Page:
When Analytics Don't Get Top Priority

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Re: missed opportunities
  • 2/6/2017 4:49:46 PM
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@kq4ym: If the show was still running, I could certainly imagine an episode of 30 Rock where the B story involves, say, Jack's newfound obsession with an abacus and getting back to the roots of data.

Not so bad
  • 2/6/2017 4:48:16 PM
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Sometimes I think this sort of thing really would be for the best.  A lot of analytics people and data people really do need to go back to basics (especially the ones who work in marketing or social media and spout off a bunch of buzzwords to obfuscate their own complete lack of understanding of the concept of ROI and what the heck they're supposed to be doing).

Of course, how many Millennials would even recognize an abacus?  ;)

Re: missed opportunities
  • 2/6/2017 9:10:38 AM
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That might be an interesting item for "Dollar Store" to stock. Put it the hands of some celebrity or feature it on a news show and you've got a hit that might have abacuses on every desk?

Re: missed opportunities
  • 2/5/2017 10:43:46 PM
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..

Jim writes


Now more of the systems use local sensors to even out the temperature and zone systems deliver heat or cooling as a level where most people (not the really fussy ones) are comfortable.


 

In some of my comments I've been disdainful of overuse of sensors (mainly in connection with IoT), but this seems one application where sensors defintely make a lotta sense ...

..

Re: missed opportunities
  • 2/2/2017 1:40:35 PM
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@PC. The problem of too hot in the winter and too cold in the summer used to be much more common than it is today, now that many more buildings use more localized HVAC systems. Even 20 years ago the HVAC pumped out the same level of heat and cooling to every room in the building. Now more of the systems use local sensors to even out the temperature and zone systems deliver heat or cooling as a level where most people (not the really fussy ones) are comfortable.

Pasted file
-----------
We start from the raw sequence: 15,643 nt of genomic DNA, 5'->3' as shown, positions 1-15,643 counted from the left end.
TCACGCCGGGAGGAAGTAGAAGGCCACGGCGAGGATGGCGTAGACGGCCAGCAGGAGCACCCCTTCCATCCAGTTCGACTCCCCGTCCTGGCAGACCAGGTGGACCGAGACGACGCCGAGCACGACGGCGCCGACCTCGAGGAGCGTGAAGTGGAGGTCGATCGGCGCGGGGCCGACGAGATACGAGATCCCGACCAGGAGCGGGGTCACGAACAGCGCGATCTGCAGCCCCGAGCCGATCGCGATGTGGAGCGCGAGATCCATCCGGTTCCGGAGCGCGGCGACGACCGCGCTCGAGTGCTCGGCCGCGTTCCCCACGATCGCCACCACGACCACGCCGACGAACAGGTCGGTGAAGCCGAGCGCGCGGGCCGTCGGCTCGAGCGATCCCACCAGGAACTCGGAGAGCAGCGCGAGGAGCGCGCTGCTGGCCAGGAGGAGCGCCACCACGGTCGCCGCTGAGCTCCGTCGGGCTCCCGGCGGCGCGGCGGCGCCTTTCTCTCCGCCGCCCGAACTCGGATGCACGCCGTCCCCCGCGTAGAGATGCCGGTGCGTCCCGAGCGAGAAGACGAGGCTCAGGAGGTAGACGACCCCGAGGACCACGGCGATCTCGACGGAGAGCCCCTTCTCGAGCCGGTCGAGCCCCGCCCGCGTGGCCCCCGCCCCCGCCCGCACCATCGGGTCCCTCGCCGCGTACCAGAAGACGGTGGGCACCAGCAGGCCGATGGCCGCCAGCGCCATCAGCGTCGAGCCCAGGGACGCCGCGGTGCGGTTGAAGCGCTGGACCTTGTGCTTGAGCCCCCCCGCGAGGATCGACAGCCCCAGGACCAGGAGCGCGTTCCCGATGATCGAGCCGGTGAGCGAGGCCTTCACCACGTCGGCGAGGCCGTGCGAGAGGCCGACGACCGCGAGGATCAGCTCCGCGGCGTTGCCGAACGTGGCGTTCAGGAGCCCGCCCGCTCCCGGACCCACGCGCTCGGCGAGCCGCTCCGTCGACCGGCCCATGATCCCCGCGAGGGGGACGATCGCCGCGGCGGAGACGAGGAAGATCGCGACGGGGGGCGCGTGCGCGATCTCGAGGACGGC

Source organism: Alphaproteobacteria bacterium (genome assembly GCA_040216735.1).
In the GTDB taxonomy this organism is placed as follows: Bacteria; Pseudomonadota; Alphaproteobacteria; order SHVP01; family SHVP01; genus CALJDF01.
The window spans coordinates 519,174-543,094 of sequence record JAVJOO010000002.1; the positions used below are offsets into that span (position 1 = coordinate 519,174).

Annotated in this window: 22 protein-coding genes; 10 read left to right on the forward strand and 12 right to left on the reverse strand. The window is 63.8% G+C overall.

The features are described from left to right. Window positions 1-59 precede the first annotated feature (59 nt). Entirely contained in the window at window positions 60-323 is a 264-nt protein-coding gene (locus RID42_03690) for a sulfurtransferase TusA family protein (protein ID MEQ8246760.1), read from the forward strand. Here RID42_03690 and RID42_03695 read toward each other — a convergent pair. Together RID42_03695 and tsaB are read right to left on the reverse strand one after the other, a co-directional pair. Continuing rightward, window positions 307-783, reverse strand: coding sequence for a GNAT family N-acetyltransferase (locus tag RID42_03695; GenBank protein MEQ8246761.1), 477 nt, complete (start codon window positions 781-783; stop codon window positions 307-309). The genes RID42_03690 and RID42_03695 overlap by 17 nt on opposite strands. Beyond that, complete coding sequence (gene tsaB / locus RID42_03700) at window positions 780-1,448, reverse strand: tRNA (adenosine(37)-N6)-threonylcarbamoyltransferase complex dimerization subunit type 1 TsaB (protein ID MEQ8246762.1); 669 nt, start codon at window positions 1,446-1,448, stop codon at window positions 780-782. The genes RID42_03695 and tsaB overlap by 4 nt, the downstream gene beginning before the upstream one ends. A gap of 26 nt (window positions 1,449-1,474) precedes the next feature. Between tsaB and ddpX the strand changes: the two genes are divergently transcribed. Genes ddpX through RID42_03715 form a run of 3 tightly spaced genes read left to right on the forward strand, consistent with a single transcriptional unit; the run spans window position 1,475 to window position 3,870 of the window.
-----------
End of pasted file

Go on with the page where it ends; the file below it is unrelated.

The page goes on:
My favorite (or least favorite to be more accurate) was how many buildings had thermostats spread throughtout the facility but they were disabled so nobody could change the temp. Some building managers went years letting employees think they actually were setting a new temperature.

Re: missed opportunities
  • 2/1/2017 12:01:05 PM
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I can understand "too cold in the winter". Someone is saving energy.

What I experience, all too often, and don't understand in the least is "too hot in the winter, too cold in the summer" More is being spent on the utility bills and it's to make people uncomfortable. How is that still happening?

Re: missed opportunities
  • 2/1/2017 11:43:22 AM
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In re "Never confortable in any room" in the office... Too cold year round, or the typical seasonal reversal with eco-conscious office managers: too cold in winter, too hot in summer?

Lean and mean
  • 2/1/2017 7:32:53 AM
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..

This is actually how a lot of public transit agencies operate ...

 

Re: missed opportunities
  • 1/31/2017 7:29:55 PM
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Haha! I work in a "green" certified building and I think it causes more productivity slow downs than a regular building might. Temperature control is a major pain point for most. You're never really confortable in any room.

Re: missed opportunities
  • 1/31/2017 7:23:11 PM
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Spending time troubleshooting issues or patching software can certainly take away from a productive schedule. Cost cutting on one end usually shifts the burden to another...

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